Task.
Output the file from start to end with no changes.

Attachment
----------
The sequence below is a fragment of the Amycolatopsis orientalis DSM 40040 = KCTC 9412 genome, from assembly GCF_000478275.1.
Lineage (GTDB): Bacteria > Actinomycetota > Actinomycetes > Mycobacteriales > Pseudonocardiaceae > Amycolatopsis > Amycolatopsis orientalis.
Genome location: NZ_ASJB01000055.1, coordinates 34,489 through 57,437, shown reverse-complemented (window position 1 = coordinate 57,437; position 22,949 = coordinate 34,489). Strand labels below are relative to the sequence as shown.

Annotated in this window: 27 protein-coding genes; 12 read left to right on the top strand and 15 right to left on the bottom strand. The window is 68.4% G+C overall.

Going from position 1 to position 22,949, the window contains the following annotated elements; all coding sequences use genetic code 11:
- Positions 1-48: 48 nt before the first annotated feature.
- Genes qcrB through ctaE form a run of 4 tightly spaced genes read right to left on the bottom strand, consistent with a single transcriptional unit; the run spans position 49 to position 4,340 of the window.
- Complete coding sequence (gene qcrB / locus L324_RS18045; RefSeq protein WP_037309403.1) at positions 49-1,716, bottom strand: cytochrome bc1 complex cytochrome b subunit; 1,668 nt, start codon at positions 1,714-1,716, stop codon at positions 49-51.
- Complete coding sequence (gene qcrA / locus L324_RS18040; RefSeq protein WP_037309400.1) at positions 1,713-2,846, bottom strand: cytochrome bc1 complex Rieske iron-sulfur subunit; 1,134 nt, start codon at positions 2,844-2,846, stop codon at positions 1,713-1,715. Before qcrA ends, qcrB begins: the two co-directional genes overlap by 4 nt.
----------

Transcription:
The sequence below is a fragment of the Amycolatopsis orientalis DSM 40040 = KCTC 9412 genome, from assembly GCF_000478275.1.
Lineage (GTDB): Bacteria > Actinomycetota > Actinomycetes > Mycobacteriales > Pseudonocardiaceae > Amycolatopsis > Amycolatopsis orientalis.
Genome location: NZ_ASJB01000055.1, coordinates 34,489 through 57,437, shown reverse-complemented (window position 1 = coordinate 57,437; position 22,949 = coordinate 34,489). Strand labels below are relative to the sequence as shown.

Annotated in this window: 27 protein-coding genes; 12 read left to right on the top strand and 15 right to left on the bottom strand. The window is 68.4% G+C overall.

Going from position 1 to position 22,949, the window contains the following annotated elements; all coding sequences use genetic code 11:
- Positions 1-48: 48 nt before the first annotated feature.
- Genes qcrB through ctaE form a run of 4 tightly spaced genes read right to left on the bottom strand, consistent with a single transcriptional unit; the run spans position 49 to position 4,340 of the window.
- Complete coding sequence (gene qcrB / locus L324_RS18045; RefSeq protein WP_037309403.1) at positions 49-1,716, bottom strand: cytochrome bc1 complex cytochrome b subunit; 1,668 nt, start codon at positions 1,714-1,716, stop codon at positions 49-51.
- Complete coding sequence (gene qcrA / locus L324_RS18040; RefSeq protein WP_037309400.1) at positions 1,713-2,846, bottom strand: cytochrome bc1 complex Rieske iron-sulfur subunit; 1,134 nt, start codon at positions 2,844-2,846, stop codon at positions 1,713-1,715. Before qcrA ends, qcrB begins: the two co-directional genes overlap by 4 nt.